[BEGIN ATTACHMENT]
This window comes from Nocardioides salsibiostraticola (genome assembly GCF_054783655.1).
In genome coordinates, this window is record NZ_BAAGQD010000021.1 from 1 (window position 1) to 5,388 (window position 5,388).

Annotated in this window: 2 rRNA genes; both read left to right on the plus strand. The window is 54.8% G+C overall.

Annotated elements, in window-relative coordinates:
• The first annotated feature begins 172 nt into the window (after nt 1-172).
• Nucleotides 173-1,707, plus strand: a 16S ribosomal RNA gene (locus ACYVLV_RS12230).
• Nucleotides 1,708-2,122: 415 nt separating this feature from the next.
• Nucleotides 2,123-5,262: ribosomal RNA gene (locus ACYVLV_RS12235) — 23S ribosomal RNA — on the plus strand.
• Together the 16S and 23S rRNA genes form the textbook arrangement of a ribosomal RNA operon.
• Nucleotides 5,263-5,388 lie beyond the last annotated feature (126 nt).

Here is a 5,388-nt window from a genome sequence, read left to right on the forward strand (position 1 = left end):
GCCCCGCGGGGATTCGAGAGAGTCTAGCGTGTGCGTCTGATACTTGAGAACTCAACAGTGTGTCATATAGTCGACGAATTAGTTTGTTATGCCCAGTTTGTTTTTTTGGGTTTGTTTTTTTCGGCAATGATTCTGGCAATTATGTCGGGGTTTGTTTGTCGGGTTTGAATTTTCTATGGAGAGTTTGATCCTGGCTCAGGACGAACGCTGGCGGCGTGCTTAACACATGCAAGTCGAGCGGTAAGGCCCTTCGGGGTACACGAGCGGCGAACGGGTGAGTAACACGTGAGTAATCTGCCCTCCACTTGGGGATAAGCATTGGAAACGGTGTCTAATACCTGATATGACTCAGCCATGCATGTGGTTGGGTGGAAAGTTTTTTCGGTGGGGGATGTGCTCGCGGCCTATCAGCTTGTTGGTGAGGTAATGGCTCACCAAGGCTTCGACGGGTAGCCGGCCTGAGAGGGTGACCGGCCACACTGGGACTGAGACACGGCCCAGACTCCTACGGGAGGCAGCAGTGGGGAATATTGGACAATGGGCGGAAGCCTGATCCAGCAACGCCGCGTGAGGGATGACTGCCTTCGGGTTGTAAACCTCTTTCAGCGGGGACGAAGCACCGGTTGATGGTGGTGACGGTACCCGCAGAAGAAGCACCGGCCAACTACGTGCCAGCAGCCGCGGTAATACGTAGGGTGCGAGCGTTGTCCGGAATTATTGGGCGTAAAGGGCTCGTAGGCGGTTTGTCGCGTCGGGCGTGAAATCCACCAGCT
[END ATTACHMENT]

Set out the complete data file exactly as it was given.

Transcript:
This window comes from Nocardioides salsibiostraticola (genome assembly GCF_054783655.1).
In genome coordinates, this window is record NZ_BAAGQD010000021.1 from 1 (window position 1) to 5,388 (window position 5,388).

Annotated in this window: 2 rRNA genes; both read left to right on the plus strand. The window is 54.8% G+C overall.

Annotated elements, in window-relative coordinates:
• The first annotated feature begins 172 nt into the window (after nt 1-172).
• Nucleotides 173-1,707, plus strand: a 16S ribosomal RNA gene (locus ACYVLV_RS12230).
• Nucleotides 1,708-2,122: 415 nt separating this feature from the next.
• Nucleotides 2,123-5,262: ribosomal RNA gene (locus ACYVLV_RS12235) — 23S ribosomal RNA — on the plus strand.
• Together the 16S and 23S rRNA genes form the textbook arrangement of a ribosomal RNA operon.
• Nucleotides 5,263-5,388 lie beyond the last annotated feature (126 nt).

Here is a 5,388-nt window from a genome sequence, read left to right on the forward strand (position 1 = left end):
GCCCCGCGGGGATTCGAGAGAGTCTAGCGTGTGCGTCTGATACTTGAGAACTCAACAGTGTGTCATATAGTCGACGAATTAGTTTGTTATGCCCAGTTTGTTTTTTTGGGTTTGTTTTTTTCGGCAATGATTCTGGCAATTATGTCGGGGTTTGTTTGTCGGGTTTGAATTTTCTATGGAGAGTTTGATCCTGGCTCAGGACGAACGCTGGCGGCGTGCTTAACACATGCAAGTCGAGCGGTAAGGCCCTTCGGGGTACACGAGCGGCGAACGGGTGAGTAACACGTGAGTAATCTGCCCTCCACTTGGGGATAAGCATTGGAAACGGTGTCTAATACCTGATATGACTCAGCCATGCATGTGGTTGGGTGGAAAGTTTTTTCGGTGGGGGATGTGCTCGCGGCCTATCAGCTTGTTGGTGAGGTAATGGCTCACCAAGGCTTCGACGGGTAGCCGGCCTGAGAGGGTGACCGGCCACACTGGGACTGAGACACGGCCCAGACTCCTACGGGAGGCAGCAGTGGGGAATATTGGACAATGGGCGGAAGCCTGATCCAGCAACGCCGCGTGAGGGATGACTGCCTTCGGGTTGTAAACCTCTTTCAGCGGGGACGAAGCACCGGTTGATGGTGGTGACGGTACCCGCAGAAGAAGCACCGGCCAACTACGTGCCAGCAGCCGCGGTAATACGTAGGGTGCGAGCGTTGTCCGGAATTATTGGGCGTAAAGGGCTCGTAGGCGGTTTGTCGCGTCGGGCGTGAAATCCACCAGCT